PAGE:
Teens who are too gregarious to spend time alone often fail to cultivate their talents “because practicing music or studying math requires a solitude they dread.”
…They found a striking difference among the groups. All three groups spent the same amount of time— over fifty hours a week— participating in music-related activities. All three had similar classroom requirements making demands on their time. But the two best groups spent most of their music-related time practicing in solitude: 24.3 hours a week, or 3.5 hours a day, for the best group, compared with only 9.3 hours a week, or 1.3 hours a day, for the worst group. The best violinists rated “practice alone” as the most important of all their music-related activities. Elite musicians— even those who perform in groups— describe practice sessions with their chamber group as “leisure” compared with solo practice, where the real work gets done.
Ericsson and his cohorts found similar effects of solitude when they studied other kinds of expert performers. “Serious study alone” is the strongest predictor of skill for tournament-rated chess players, for example; grandmasters typically spend a whopping five thousand hours— almost five times as many hours as intermediate-level players— studying the game by themselves during their first ten years of learning to play. College students who tend to study alone learn more over time than those who work in groups. Even elite athletes in team sports often spend unusual amounts of time in solitary practice.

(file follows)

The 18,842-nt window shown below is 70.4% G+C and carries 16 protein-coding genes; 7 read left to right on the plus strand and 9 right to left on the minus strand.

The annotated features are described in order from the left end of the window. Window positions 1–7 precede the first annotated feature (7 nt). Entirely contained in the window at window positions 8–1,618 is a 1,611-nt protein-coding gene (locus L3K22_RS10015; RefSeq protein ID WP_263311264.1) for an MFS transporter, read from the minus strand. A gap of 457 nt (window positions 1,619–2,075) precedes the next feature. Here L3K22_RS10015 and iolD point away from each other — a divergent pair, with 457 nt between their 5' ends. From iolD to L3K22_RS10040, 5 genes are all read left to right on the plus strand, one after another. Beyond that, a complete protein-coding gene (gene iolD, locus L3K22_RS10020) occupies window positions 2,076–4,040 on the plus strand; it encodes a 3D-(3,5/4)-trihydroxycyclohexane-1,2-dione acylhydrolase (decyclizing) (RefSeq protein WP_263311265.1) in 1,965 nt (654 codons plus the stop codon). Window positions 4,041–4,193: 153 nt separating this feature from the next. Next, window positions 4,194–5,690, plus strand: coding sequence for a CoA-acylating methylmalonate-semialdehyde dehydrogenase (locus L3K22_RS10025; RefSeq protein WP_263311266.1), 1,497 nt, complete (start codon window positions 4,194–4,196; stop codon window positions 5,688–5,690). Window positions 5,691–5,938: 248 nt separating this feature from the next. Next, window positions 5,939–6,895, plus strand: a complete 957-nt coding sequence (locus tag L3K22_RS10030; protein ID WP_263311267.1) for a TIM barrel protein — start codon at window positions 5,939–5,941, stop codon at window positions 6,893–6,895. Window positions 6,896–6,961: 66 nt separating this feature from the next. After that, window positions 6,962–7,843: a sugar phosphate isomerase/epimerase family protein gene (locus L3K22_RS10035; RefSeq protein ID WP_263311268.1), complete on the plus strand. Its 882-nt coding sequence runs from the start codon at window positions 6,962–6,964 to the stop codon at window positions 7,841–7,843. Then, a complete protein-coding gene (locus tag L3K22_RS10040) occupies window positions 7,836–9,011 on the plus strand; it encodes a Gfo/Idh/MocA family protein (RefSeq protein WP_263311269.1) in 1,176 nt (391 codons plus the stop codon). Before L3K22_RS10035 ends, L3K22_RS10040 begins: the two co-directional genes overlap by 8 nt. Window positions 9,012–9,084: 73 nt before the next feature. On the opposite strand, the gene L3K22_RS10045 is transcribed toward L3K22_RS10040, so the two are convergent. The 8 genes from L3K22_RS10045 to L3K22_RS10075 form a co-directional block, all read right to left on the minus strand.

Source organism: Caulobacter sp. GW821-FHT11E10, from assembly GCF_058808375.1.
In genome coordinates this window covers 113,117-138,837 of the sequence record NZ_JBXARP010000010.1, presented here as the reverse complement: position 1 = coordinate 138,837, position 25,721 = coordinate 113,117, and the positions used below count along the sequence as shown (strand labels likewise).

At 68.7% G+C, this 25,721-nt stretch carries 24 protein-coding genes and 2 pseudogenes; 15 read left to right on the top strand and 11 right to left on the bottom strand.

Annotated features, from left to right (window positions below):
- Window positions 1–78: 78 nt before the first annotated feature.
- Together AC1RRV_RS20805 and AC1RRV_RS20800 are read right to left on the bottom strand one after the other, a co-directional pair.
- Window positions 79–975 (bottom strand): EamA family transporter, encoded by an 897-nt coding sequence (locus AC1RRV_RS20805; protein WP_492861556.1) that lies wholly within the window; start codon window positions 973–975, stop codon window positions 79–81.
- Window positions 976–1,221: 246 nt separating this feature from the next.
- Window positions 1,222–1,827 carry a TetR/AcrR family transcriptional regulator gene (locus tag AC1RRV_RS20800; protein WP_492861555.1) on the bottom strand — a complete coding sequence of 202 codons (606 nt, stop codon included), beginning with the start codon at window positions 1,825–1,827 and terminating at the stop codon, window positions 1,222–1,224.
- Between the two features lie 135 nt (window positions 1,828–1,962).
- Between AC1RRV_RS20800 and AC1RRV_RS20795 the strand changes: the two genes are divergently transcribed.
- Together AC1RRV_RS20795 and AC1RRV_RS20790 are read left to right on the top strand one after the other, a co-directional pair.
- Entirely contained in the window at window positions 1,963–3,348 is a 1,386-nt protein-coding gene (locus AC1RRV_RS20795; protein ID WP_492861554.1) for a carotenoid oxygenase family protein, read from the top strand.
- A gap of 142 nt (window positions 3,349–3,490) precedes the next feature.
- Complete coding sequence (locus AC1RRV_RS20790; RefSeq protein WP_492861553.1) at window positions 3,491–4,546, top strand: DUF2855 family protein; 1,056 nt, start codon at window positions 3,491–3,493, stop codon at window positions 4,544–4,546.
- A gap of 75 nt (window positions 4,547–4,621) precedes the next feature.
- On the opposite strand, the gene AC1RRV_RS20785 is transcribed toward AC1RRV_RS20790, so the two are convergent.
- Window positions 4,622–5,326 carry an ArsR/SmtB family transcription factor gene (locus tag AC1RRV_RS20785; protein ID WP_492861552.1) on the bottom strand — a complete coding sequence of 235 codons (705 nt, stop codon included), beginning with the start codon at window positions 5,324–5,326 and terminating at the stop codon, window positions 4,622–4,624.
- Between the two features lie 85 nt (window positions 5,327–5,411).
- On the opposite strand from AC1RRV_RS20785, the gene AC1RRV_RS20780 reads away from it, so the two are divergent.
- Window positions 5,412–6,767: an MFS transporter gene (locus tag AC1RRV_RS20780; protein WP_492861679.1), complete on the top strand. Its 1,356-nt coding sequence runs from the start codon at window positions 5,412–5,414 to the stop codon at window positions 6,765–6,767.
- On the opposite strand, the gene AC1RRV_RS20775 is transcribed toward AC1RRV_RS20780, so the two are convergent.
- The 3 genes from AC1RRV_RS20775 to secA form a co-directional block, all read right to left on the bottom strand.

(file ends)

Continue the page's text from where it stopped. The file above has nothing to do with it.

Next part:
What’s so magical about solitude? In many fields, Ericsson told me, it’s only when you’re alone that you can engage in Deliberate Practice, which he has identified as the key to exceptional achievement. When you practice deliberately, you identify the tasks or knowledge that are just out of your reach, strive to upgrade your performance, monitor your progress, and revise accordingly. Practice sessions that fall short of this standard are not only less useful— they’re counterproductive. They reinforce existing cognitive mechanisms instead of improving them.
Deliberate Practice is best conducted alone for several reasons. It takes intense concentration, and other people can be distracting. It requires deep motivation, often self-generated. But most important, it involves working on the task that’s most challenging to you personally. Only when you’re alone, Ericsson told me, can you “go directly to the part that’s challenging to you. If you want to improve what you’re doing, you have to be the one who generates the move. Imagine a group class— you’re the one generating the move only a small percentage of the time.”